Toward the end of Matthew’s gospel, Jesus summarizes what the life of following his example requires succinctly: I was hungry and you gave me something to eat, I was thirsty and you gave me something to drink, I was a stranger and you invited me in, I needed clothes and you clothed me, I was sick and you looked after me, I was in prison and you came to visit me . . . Whatever you did for one of the least of these brothers and sisters of mine, you did for me. Republican Jesus? A different attitude entirely.   Jesus with rifle

It’s all parody and sarcasm, of course, and the Republican Jesus meme has gone viral all over social media. Unfortunately, the positions and attitudes expressed by Republican Jesus are carried out on a daily basis by well-meaning persons who simply assume that their hardcore conservative values somehow or another mesh seamlessly with the teachings of the Jesus whom they claim to love and follow. And I don’t get it. There are good reasons to take various political/social positions, and there are good reasons to choose to be a Christian. The trick is remembering that what you believe in one area of your life has a direct impact on things that you believe in other areas of your life. Conservative Christians—good luck with that. It’s challenging enough as a liberal (impossible, actually), but at least I’ve got the book on my side.09ab37a6ab5e3feada1e948c21889d0c

Humility and Wonder

Last Sunday’s gospel focused on one of Jesus’ signature miracles–the feeding of the five thousand. Here is a reflection on that story and its implications that I first posted about a year ago.

My youngest son was always the inquisitive sort, the kind of kid who, from the moment he began to speak, fashioned most of his communication into questions starting with the word “Why?” The setting for one of his favorite stories is the beat up car I was driving when he was little; I was running errands and his three-or-four-year-old self was strapped into the car seat next to me on the passenger’s side facing the front. This was, as a friend of mine says, “before safety was invented.”

On this particular day, apparently, I had only sufficient tolerance for one thousand “Whys” before noon. As soon as he asked his one thousand and first “Why?”, I yelled “STOP ASKING SO MANY QUESTIONS!!!” To which, I’m sure, he replied “Why?” I have no recollection of this event, since it makes me look bad.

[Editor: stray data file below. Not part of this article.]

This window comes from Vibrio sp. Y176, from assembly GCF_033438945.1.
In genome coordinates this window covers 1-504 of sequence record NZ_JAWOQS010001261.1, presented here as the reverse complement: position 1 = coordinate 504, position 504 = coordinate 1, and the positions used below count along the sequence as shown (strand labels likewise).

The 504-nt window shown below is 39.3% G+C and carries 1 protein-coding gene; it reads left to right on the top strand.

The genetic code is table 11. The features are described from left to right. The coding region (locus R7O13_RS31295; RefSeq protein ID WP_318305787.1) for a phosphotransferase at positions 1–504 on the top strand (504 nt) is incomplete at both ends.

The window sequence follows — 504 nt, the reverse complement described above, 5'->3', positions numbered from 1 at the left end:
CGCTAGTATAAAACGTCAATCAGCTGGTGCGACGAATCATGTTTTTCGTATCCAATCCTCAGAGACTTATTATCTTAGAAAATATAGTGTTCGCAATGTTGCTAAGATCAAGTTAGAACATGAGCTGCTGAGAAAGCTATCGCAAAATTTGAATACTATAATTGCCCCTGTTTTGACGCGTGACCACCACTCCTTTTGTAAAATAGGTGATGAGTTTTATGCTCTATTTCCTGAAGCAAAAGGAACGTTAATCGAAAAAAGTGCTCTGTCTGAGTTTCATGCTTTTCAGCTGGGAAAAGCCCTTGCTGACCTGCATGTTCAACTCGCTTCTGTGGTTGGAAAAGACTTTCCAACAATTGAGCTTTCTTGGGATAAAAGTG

Here’s what I remember as my usual response when his litany of questions exceeded tolerable levels. After several consecutive “Dad, why . . . . .?” events, I would reply “I don’t know, Justin—it must be a miracle.”

And for a long time, that was an effective show stopper, because as Simone Weil wrote, “the reports of miracles confuse everything.” We want answers and explanations, and a miracle says “Oh, yeah? Explain THIS, jerk!” We can’t, because a miracle by definition lies outside the confines of human knowledge. Or at least my knowledge, as my son figured out before very long. One day in response to “It must be a miracle,” he shot back “Just because you don’t know the answer, Dad, doesn’t mean that there isn’t one!” True enough.

I teach philosophy, which has the reputation for trying to rationally explain everything and dismissively rejecting anything that resists such treatment. Philosophers also have the reputation of lacking humility.This reputation is, unfortunately, well deserved if referring to the main streams of philosophy since the Scientific Revolution and the Enlightenment. From its ancient roots, though, real philosophy begins with humility. Hamlet had it right when he said “There are more things in heaven and earth, Horatio, than are dreamt of in your philosophy.” And, I would add, your theology, your science, and anything else we use in our attempts to jam our vast, wonderful, and often terrifying reality into manageable boundaries and straitjackets.